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Council tax bills set to rise by average £75.60

A Chartered Institute of Public Finance and Accountancy study found a planned average increase of 4.5% for Band D households in 2019/20.

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The average household in England faces a £75.60 hike in council tax from April, according to a survey of local authorities (Joe Giddens/PA)

The average household in England faces a £75.60 hike in council tax from April, according to a survey of local authorities (Joe Giddens/PA)

The average household in England faces a £75.60 hike in council tax from April, according to a survey of local authorities (Joe Giddens/PA)

The average household in England faces a £75.60 hike in council tax from April, according to a survey of local authorities.

The Chartered Institute of Public Finance and Accountancy (Cipfa) study found a planned average increase of 4.5% for Band D households in 2019/20.

The increase is lower than the 5.1% or £80.92 hike last year, but is still the second highest council tax rise in the last decade, Cipfa said.

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(PA Graphics)

(PA Graphics)

Press Association Images

(PA Graphics)

Of the authorities in England which responded, 301 of 312 said they would increase their council tax.

Households in Greater London are expected to see the highest percentage increase in their bills at 5.1%.

But in cash terms their total bill will be an average £1,476.39, while bills in the North East will be £1,883.95.

Cipfa chief executive Rob Whiteman said: “The extent of the rises across the country are a reflection of the incredible fiscal pressure faced by local authorities and police.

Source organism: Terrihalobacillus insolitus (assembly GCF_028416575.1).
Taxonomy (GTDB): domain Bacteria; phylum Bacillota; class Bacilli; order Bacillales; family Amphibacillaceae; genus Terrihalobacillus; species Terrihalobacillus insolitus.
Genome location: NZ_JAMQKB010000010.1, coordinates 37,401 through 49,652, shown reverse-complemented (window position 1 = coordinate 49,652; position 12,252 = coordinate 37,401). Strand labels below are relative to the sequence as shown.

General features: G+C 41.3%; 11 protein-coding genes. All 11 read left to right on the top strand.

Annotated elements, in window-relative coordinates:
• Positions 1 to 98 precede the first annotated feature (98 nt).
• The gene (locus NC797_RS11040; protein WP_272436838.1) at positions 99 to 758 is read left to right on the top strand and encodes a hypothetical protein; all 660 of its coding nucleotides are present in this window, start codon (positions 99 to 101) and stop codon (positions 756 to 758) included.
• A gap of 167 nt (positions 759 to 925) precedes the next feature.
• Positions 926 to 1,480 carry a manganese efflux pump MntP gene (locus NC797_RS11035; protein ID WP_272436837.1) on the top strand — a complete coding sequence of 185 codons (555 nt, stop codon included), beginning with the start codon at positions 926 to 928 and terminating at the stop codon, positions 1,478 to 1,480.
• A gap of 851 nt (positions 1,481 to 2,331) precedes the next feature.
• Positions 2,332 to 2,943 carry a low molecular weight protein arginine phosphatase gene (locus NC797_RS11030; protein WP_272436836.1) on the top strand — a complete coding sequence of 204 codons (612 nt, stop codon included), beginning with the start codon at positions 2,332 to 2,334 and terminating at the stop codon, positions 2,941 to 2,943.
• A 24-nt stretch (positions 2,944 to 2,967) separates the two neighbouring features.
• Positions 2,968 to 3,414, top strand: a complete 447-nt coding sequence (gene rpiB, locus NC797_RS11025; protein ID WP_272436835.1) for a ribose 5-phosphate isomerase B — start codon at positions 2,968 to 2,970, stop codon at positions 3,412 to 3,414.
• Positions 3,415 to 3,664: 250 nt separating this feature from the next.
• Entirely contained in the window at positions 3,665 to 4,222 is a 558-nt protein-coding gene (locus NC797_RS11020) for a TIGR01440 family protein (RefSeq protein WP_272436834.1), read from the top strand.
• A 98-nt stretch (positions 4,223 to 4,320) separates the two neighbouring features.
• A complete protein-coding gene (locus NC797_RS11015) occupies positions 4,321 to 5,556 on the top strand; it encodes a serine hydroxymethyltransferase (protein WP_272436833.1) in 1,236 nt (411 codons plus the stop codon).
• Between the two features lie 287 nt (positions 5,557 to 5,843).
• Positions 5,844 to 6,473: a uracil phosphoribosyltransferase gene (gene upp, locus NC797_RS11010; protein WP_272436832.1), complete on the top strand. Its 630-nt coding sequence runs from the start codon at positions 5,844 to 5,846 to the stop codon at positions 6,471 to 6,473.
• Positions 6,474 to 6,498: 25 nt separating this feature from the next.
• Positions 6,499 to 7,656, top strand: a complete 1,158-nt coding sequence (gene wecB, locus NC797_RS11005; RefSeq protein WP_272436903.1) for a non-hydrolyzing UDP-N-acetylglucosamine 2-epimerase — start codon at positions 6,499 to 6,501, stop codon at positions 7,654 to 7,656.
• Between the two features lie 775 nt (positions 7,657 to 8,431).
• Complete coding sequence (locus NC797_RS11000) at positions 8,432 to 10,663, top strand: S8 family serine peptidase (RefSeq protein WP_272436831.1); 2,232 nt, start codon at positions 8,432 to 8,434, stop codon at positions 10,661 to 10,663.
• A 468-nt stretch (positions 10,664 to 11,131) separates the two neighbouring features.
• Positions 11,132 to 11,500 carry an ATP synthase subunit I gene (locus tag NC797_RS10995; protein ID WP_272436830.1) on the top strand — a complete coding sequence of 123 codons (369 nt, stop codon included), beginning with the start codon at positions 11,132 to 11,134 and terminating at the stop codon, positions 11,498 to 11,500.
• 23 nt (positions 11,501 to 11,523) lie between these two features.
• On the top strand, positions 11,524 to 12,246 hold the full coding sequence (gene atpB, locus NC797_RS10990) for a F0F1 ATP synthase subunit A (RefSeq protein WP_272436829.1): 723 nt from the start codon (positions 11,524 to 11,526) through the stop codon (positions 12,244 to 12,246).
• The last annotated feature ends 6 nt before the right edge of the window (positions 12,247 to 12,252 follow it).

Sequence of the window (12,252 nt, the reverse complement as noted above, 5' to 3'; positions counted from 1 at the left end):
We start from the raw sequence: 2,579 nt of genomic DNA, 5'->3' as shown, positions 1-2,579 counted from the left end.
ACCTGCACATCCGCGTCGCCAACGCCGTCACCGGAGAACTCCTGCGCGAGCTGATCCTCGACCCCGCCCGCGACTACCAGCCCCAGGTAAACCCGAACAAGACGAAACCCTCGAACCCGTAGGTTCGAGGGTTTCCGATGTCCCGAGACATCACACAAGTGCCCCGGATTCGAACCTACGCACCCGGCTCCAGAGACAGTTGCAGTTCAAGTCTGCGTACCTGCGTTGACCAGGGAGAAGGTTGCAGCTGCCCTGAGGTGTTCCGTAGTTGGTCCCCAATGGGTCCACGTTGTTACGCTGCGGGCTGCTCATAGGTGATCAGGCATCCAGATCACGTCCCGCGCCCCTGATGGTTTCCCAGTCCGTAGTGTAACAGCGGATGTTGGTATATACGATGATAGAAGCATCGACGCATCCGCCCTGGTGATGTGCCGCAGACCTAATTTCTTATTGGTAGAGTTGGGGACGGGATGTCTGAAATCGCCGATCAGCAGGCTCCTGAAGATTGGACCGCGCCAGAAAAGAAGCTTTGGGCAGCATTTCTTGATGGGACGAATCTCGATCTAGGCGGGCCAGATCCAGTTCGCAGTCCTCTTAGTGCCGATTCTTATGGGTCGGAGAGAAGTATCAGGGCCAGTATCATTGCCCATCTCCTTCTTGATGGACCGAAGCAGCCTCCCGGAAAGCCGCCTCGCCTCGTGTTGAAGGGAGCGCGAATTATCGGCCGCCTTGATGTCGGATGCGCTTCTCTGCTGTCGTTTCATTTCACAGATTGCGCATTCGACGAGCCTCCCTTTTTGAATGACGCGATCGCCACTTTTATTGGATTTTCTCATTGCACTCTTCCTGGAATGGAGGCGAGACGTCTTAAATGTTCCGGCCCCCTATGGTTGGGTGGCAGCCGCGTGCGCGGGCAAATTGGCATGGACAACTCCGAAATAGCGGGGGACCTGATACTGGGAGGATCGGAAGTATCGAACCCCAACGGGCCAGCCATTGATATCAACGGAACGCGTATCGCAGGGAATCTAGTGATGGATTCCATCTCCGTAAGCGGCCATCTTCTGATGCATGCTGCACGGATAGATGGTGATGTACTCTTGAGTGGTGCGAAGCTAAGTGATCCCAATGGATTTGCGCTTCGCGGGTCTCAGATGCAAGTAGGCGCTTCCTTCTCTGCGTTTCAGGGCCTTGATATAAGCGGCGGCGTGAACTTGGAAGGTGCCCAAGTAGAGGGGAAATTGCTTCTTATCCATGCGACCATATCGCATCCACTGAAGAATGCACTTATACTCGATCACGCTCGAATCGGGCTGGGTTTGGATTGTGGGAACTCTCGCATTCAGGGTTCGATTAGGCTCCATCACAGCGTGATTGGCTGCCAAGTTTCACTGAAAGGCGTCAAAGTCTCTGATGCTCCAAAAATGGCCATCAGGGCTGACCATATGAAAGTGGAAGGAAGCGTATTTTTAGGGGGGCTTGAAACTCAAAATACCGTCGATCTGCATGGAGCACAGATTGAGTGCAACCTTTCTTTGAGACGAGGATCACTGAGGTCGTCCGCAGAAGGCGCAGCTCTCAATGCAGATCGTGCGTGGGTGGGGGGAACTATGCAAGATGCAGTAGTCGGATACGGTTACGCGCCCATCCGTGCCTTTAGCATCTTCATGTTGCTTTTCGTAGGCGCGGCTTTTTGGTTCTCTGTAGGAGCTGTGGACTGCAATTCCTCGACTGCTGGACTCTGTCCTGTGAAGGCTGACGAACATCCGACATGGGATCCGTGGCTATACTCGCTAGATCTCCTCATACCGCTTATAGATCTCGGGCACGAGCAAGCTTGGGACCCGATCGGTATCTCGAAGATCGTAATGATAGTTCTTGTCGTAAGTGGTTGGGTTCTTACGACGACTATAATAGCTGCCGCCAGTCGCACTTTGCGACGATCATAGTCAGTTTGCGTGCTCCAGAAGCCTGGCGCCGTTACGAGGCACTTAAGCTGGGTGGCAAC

“Without a bolder vision from Government, the future of these services is increasingly being put at risk.

“Local authorities have faced the most significant cuts to spending over the last 10 years, and, despite the Government’s announcement that austerity is ending, for local authorities this is clearly not the case.

“Long term they remain in an unsustainable position.

Ministers need to make radical decisions to secure the future of public servicesCipfa CEO Rob Whiteman

“Ministers need to make radical decisions to secure the future of public services.

“Council tax is regressive, and increasingly divorced from the reality of property values.

“They will not be sufficient to meet rising demand for services such as adult, and increasingly, children’s social care.”

A Ministry of Housing Communities and Local Government spokesman said: “We are investing in Britain’s future by providing local authorities with access to £45.1 billion this year – increasing to £46.4 billion next year – to meet the needs of their residents.

“Councils, not central government, are responsible for managing their own resources. Taxpayers can veto excessive increases via a local referendum.”

Shadow communities secretary Andrew Gwynne said: “Almost nine years of cuts have devastated our local government services and, instead of providing sufficient council funding, central government is attempting to shift the burden on to struggling families.

“The Government must provide genuinely new money to fund our public services for the long term.”

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